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Speaking up as a woman of colour in the workplace

Marketing executive, Faria Ali, discusses a recent event she attended on the issue of women of colour navigating the workplace

Trailblazers event
Related Areas of Practice:
Faria is a Marketing Executive, working particularly with the Employment Team.

“What I always wanted is to make a change”

 
Diane Abbott, the first black woman elected MP, said these words at the inspirational ‘Trailblazers: Women Leading The Way’ event which I attended on 15 October at EartH in Hackney. The event was organised by gal-dem and Intelligence Squared. The panel discussion tackled the subject of women of colour who are trying to prosper in a world of work where they are faced with barriers due to their race and gender.  
 
At the event I had the pleasure of experiencing some inspirational discussion coming from women who have ‘made it’ in the media, politics and creative writing fields. I am a young woman of colour in a professional capacity – and a noticeable Muslim woman at that. I feel I am often balancing the stereotypes put on me and sometimes I feel that I have to speak up more, be a bit louder so I am not seen as a ‘typical’ passive Muslim South Asian woman. British journalist and political activist, Ash Sarkar, spoke on the advice her mother would give to her: “as a woman of colour you have to be twice as good to get half as much.” 
 
In previous workplaces, the stereotypes put on me stemmed from being a visible Muslim woman.  I was confronted with questions around whether I was forced to wear the hijab and what the  solutions are to tackle Islamic extremism. Being younger and more naïve I felt obliged to answer and ‘defend’ my identity – however, I now know that workplaces shouldn’t allow for such one-sided bigoted opinions. Being a woman of colour makes you more prone to questioning yourself because of conversations in which you are expected to be the subordinate. In my current workplace, I am happy to have inclusive conversations in which my colleagues are understanding, interested and are protective of my identity. It’s very refreshing to have found my feet in such a place where women of colour have reached the top. My respected colleagues such as Kiran Daurka and Sapna Malik are both women I can relate to, who have smashed stereotypes to become leaders in their fields of law.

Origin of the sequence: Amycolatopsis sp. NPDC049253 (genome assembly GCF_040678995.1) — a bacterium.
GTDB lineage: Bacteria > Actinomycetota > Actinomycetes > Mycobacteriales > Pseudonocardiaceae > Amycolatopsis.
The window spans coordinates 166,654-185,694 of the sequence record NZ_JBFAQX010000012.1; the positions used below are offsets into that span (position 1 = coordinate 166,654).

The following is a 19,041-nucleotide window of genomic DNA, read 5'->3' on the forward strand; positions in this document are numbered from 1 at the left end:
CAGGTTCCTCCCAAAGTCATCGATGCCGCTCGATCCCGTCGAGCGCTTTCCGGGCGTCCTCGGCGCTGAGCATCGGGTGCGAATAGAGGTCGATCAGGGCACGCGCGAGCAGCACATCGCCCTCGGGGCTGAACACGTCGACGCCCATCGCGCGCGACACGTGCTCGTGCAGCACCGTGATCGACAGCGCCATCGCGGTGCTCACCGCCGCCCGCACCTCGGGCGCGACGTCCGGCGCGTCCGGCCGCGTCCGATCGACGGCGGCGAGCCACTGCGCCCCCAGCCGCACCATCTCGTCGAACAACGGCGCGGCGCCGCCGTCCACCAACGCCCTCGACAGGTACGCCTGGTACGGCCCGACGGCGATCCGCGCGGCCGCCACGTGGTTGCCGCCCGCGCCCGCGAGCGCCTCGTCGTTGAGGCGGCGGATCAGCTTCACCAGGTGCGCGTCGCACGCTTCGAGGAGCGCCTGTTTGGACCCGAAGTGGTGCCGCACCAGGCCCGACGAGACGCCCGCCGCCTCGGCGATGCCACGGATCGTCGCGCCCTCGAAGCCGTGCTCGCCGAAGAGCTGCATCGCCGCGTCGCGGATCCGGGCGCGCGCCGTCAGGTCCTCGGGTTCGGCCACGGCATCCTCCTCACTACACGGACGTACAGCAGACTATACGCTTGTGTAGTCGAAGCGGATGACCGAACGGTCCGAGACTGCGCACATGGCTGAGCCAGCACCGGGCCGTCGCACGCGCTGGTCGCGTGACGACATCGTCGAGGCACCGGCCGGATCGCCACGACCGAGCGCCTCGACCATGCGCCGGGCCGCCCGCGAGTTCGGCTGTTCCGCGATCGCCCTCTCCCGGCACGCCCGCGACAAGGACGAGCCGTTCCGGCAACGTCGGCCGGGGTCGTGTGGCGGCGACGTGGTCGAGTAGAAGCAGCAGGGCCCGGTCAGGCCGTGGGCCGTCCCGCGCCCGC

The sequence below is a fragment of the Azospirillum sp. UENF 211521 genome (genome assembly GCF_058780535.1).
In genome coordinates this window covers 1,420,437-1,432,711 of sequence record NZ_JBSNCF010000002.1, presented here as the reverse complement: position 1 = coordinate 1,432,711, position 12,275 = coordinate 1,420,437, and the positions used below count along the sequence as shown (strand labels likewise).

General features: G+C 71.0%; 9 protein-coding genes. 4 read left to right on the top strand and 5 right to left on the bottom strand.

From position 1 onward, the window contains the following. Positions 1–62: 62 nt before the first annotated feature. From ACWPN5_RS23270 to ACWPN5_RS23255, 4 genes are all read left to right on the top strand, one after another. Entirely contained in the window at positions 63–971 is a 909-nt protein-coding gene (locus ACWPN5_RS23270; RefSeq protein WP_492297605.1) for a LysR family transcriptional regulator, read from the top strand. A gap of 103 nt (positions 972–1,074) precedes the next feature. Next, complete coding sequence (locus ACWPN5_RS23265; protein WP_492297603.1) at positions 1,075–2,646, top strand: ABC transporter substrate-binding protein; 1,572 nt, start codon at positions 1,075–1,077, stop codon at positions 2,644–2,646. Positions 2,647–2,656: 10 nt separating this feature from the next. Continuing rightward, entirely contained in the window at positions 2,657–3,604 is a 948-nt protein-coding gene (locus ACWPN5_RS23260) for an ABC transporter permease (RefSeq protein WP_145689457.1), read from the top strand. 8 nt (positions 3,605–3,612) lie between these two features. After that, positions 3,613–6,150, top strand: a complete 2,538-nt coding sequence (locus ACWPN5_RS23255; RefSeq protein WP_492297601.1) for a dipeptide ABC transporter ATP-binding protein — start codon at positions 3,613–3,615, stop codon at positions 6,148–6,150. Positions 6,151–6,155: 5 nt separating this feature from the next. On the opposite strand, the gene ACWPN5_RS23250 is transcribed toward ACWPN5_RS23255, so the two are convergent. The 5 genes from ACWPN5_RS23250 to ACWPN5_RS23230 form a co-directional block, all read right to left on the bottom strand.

Imposter syndrome is an unfounded fear that it’s only a matter of time until you’re called out for being a fraud and it’s an inherent feeling of you not deserving the achievements you have created for yourself. Women of colour can feel more vulnerable in the workplace and more conscious of their mistakes as we feel the need to prove ourselves as being worthy. I have experienced imposter syndrome at work in meetings with senior stakeholders and especially in front of my male colleagues - I previously felt that I would be questioned for my place. The event highlighted to me that my insecurities are a shared feeling and that I can overcome self-doubt within a supportive and inclusive environment. 
 
Hearing from Diane Abbott, journalist Yomi Adegoke and Ash Sarkar amongst the other panellists was a great opportunity to see the journey of how women who look ‘more like me’ got to the top of their respective careers.  It’s not always easy being in a challenging professional environment and not knowing or seeing anyone at the top who looks like you. Yomi Adegoke spoke on the recruitment process and this struck a similar chord. As a woman of colour, you can’t just ‘fit in’ – you may have the grades, experience for the job but your foreign name already stands out from the get-go and can unwillingly create an unconscious bias. 
 

Some important take-aways from the event 

 
  • Drop the fear of failure – you're paving the way for many other women in your position. You will learn more from adversity and failure than continued success. 
  • Be your authentic self – an important question posed by an audience member was ‘how do I as a young black professional act like myself without allowing people to stereotype me’. Diane Abbott responded that no one in the workplace deserves to know you like your friends outside of work do. Stay true to yourself but keep things professional. 
  • You may wrongly feel as a woman of colour that you don’t deserve your position, or you will never get to the top – but creating that space for young women to follow will only be done by battling that fear and smashing those stereotypes. 
 
Attending this event encouraged me to write this blog – you will realise that that the trailblazers among you are already there, you just have to find them within!

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